Category Archives: Activism

Action alert: Save the Cactus Motel!

I got word this weekend that O’Reilly Auto Parts — which Route 66 enthusiasts will remember as the company that destroyed the historic Lewis Motel in Vinita, Oklahoma, in 2006 — is about to launch another attack on the Mother Road.

O’Reilly’s latest assault on Route 66 history comes with a side dish of disregard for Black history, as the company is poised to purchase and, presumably, demolish the historic Cactus Motel here in Tucumcari, New Mexico, so it can replace it with another of its nondescript stores.

The Cactus Motel is significant not just as part of Tucumcari’s rich Route 66 history, but also as one of the rare properties listed in the Negro Motorist Green Book, Victor Green’s famous guide to help Black families travel safely across the United States during the era of segregation. Tucumcari has long been known for its plethora of motels along Route 66, but during the Jim Crow era, only three of them accepted Black guests — and of the three, the Cactus is one of the only two still standing. (La Plaza Court is the other.)

If you care about historic preservation, here are a few ways you can help encourage O’Reilly to put the brakes on this destructive project before it’s too late:

1. Call O’Reilly’s store-construction department at (417) 862-2674, ext. 1277, or its customer-service department at (800) 755-6759 and politely explain that you will be deeply disappointed if the company tears down the Cactus Motel.

2. Write a short, polite letter to O’Reilly’s corporate headquarters. The address is:

O’Reilly Auto Parts
223 S. Patterson Ave.
Springfield, MO 65802-2298

3. Email a copy of your letter to thartley3@oreillyauto.com.

In your letter, consider including some or all of the following talking points:

  • The Cactus Motel is an irreplaceable part of Route 66 history.
  • The Cactus Motel was listed in the Negro Motorist Green Book.
  • The Cactus Motel is an attractive structure with several architectural flourishes of the sort that have helped other long-shuttered motels find new life as boutique hotels, event centers, and business incubators.
  • Many of O’Reilly’s customers are classic-car enthusiasts who love Route 66 and would be unhappy to learn the company had destroyed another historic property on their favorite road.
  • Several other commercial properties are for sale on Tucumcari Boulevard that appear equally or better suited to O’Reilly’s purposes, so destroying the Cactus Motel seems unnecessary.

4. Click here to send a copy of your letter to Tucumcari’s local paper, the Quay County Sun.

5. Share your feelings — and this action alert — on social media. If you’re on Twitter, please tweet to @oreillyauto, asking them to #savethecactusmotel on #Route66 and letting them know you won’t be doing any more business with them if they tear down another historic motel.

Please take a few minutes to help save a piece of American history.

Emily

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“You’re ugly.”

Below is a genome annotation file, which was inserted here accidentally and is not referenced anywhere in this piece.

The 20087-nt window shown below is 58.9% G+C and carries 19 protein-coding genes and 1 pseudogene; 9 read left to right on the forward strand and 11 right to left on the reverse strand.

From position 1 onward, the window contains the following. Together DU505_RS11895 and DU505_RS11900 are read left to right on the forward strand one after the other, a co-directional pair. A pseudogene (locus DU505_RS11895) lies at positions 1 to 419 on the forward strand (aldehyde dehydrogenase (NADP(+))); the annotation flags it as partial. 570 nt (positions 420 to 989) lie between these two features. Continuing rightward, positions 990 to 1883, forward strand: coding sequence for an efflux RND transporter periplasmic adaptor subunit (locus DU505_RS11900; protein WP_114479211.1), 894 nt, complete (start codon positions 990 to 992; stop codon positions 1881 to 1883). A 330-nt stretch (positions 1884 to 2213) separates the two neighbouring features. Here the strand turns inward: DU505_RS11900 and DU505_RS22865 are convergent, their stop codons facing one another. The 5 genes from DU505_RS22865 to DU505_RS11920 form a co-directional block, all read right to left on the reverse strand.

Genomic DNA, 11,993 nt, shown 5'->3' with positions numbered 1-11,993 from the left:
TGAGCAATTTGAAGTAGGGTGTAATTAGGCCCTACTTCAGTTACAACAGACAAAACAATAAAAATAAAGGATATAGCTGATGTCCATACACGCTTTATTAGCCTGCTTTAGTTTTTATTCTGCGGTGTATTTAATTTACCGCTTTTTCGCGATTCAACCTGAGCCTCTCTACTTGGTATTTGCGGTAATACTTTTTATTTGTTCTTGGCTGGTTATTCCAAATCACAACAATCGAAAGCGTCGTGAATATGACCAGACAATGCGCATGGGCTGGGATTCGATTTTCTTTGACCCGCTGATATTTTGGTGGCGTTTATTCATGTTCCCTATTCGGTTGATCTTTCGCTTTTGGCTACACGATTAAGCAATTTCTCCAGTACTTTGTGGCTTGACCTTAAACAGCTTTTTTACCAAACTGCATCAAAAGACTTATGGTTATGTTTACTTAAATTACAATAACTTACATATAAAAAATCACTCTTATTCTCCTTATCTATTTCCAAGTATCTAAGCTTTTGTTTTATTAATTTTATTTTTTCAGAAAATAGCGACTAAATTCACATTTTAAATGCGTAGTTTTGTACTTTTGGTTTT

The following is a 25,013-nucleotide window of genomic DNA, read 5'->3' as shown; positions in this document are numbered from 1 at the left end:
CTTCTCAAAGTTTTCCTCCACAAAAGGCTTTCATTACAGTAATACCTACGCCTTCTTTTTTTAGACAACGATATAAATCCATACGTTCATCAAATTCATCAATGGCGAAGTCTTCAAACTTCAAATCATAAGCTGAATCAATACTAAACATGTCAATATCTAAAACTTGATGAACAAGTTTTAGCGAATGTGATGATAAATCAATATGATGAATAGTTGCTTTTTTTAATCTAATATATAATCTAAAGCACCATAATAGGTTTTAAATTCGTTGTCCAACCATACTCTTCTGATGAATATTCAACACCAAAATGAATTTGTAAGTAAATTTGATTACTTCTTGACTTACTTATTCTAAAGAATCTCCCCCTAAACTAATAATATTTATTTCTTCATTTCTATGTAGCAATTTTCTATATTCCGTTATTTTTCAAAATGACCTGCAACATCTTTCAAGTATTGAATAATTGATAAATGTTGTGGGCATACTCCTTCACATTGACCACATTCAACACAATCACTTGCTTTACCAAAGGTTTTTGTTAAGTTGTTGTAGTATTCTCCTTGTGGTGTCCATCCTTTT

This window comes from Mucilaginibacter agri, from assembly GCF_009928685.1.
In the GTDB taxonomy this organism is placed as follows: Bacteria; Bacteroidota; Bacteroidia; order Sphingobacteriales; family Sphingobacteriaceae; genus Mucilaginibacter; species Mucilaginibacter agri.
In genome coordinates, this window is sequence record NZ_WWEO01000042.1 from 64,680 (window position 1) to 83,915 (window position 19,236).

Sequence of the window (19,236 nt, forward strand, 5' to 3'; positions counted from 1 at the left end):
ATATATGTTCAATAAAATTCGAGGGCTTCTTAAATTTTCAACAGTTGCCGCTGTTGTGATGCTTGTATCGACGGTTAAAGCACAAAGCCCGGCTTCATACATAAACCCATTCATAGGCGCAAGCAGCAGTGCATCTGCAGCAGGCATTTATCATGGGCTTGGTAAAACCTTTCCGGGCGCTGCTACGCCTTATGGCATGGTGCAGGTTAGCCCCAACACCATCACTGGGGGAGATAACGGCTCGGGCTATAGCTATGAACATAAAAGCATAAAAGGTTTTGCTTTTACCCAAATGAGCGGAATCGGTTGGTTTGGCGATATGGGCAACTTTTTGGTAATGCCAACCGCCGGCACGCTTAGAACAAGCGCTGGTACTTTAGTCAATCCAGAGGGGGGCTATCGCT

NOTE: I started writing this a couple of months ago but never got around to finishing it and posting it. It dovetails nicely with yesterday’s post on ageism, so I’m sharing it now.

I was involved in a Twitter conversation a while back in which a misogynist attempted to debate an online friend of mine, got his arse handed to him, and then — when I tweeted my friend a reaction GIF — responded by informing me, “You’re ugly” and then blocking me before I had time to reply.

I find it interesting that the average misogynist’s first line of defense, whenever he feels threatened by a woman, is to attack her looks, as if his opinion of her physical appearance ever has had or ever will have any effect on her life.

Why bother?

Because nothing makes an insecure man feel better than attacking a woman — particularly a woman he views as being strong, confident or intelligent. Because women are conditioned from birth to believe our value depends on our attractiveness to the cishet-white-male gaze, a cheap shot at a woman’s looks is often the easiest way to rattle her confidence and call her value into question.

This weak attempt at psychological warfare works only if we let it.

I don’t consider myself ugly, but I’m fully aware some people do. That’s fine, and I want my nieces to know that’s fine. Everybody has different aesthetic preferences, and that’s OK. But I also want the girls to know this:

Being told I’m ugly has never stopped me from doing anything I wanted to do.

I'm not everybody's cup of tea. That fact has never kept me from enjoying a glorious afternoon in the Mojave.
I’m not everybody’s cup of tea. Neither is the Mojave Desert. If she doesn’t mind, why should I? Being appreciated is nice, but our existence doesn’t depend on it.

It didn’t cost me any scholarships. It didn’t hurt my grades. It didn’t adversely affect my career. It didn’t discourage Ron from marrying me. It didn’t keep me from crossing two marathon finish lines, adopting a houseful of pets, or publishing a novel.

I’ve done exactly as I pleased for most of my life, and I’ve done it with an oversized Celtic snout and a mop of messy curls that don’t quite meet some people’s standards for feminine beauty.

I want my nieces to know that, because they are going to encounter hateful people who don’t like the way they look, and they need to know those people’s opinions don’t matter. They need to know they can go after their dreams, and no amount of lip service from ignorant misogynists can stop them.

They need to know. And I’d be a lousy aunt if I didn’t teach them.

Emily

A hippie’s adventures in patriotism